About heel and knee pain in kids

In recent, years the number of kids experiencing acute and overuse injuries has risen dramatically.  The physical and physiological differences between kids and adults are obvious.  Simply put, those differences make kids more susceptible to injury. 

First, kids generally have a larger surface area to mass ratio and lack the natural protection strength offers.  Their heads are proportionately larger affecting balance.  They may also be too small for some of the commonly used protective equipment.  And, finally, their connective tissues (e.g. cartilage and ligaments) may be immature and more vulnerable to stresses.

Anecdotally, researchers have also noted that highly active kids are often most affected by heel pain (Sever's Disease).   The pain most often occurs at the beginning of the sport’s season and coincides with a growth spurt.  The impact force of the kid’s heels repetitively striking the ground during sport movement serves to make the pain worse.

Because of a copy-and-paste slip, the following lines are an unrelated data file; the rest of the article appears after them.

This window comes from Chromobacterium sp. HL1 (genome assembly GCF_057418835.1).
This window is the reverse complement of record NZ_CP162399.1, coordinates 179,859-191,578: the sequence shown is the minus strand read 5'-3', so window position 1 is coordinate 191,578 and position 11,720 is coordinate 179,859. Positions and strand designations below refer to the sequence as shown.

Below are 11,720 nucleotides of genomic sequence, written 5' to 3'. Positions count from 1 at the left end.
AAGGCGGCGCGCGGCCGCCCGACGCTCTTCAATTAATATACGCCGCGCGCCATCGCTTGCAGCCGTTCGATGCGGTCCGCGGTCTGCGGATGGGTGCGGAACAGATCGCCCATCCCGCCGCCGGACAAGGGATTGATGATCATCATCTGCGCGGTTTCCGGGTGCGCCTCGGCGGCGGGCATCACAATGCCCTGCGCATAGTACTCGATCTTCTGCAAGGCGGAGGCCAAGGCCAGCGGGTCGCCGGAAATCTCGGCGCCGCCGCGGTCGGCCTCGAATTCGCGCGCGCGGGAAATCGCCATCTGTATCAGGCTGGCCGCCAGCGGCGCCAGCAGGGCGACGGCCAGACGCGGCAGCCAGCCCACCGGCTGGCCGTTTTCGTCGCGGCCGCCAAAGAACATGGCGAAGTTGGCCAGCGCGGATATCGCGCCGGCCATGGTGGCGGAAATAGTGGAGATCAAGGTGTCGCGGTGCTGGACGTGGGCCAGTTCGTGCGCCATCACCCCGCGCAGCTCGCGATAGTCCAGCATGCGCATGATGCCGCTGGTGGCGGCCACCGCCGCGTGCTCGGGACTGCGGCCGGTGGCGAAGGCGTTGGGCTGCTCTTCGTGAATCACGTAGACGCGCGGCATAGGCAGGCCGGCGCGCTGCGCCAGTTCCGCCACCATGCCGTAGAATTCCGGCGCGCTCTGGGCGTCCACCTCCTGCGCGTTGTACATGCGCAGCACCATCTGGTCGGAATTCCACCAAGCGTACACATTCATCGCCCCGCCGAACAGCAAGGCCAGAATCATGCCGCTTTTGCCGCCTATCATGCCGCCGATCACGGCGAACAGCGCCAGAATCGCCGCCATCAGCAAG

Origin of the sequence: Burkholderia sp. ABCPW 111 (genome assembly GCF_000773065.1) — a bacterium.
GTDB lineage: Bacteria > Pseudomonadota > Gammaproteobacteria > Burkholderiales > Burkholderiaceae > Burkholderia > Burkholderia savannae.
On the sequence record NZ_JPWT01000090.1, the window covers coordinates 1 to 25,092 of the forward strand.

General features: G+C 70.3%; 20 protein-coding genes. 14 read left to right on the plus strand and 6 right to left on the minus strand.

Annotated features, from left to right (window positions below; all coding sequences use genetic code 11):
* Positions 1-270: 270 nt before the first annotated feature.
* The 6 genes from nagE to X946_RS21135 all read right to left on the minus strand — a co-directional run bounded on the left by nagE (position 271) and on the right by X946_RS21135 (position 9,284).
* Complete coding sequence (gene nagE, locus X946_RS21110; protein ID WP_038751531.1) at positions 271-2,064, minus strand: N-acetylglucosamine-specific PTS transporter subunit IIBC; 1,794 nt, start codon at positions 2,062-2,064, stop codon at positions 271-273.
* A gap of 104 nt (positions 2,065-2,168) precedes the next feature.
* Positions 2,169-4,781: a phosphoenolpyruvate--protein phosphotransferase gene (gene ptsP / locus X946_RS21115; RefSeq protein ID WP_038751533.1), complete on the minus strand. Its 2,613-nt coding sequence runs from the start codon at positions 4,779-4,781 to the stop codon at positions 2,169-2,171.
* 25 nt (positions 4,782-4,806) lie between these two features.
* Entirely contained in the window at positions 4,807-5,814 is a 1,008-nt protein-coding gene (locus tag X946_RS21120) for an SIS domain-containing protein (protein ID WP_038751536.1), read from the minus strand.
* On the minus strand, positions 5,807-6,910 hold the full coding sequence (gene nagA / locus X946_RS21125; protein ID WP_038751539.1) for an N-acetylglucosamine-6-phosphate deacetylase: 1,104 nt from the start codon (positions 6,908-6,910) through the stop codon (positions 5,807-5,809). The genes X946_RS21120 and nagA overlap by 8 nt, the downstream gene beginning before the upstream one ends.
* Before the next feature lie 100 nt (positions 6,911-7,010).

What’s interesting is that there is no research evidence that shows sport shoes are to blame.  Nor is there any evidence to suggest one shoe is better or worse than another, regardless of price, at preventing the pain.  No sport is better or worse than another.  There is also no evidence showing that the kid’s size, weight, and activity levels increase risk for Sever's disease.  No type of foot structure (arch height, foot size, under/over pronation, etc) has been directly related to the symptoms of Sever’s Disease.

It’s all about growth and activity level.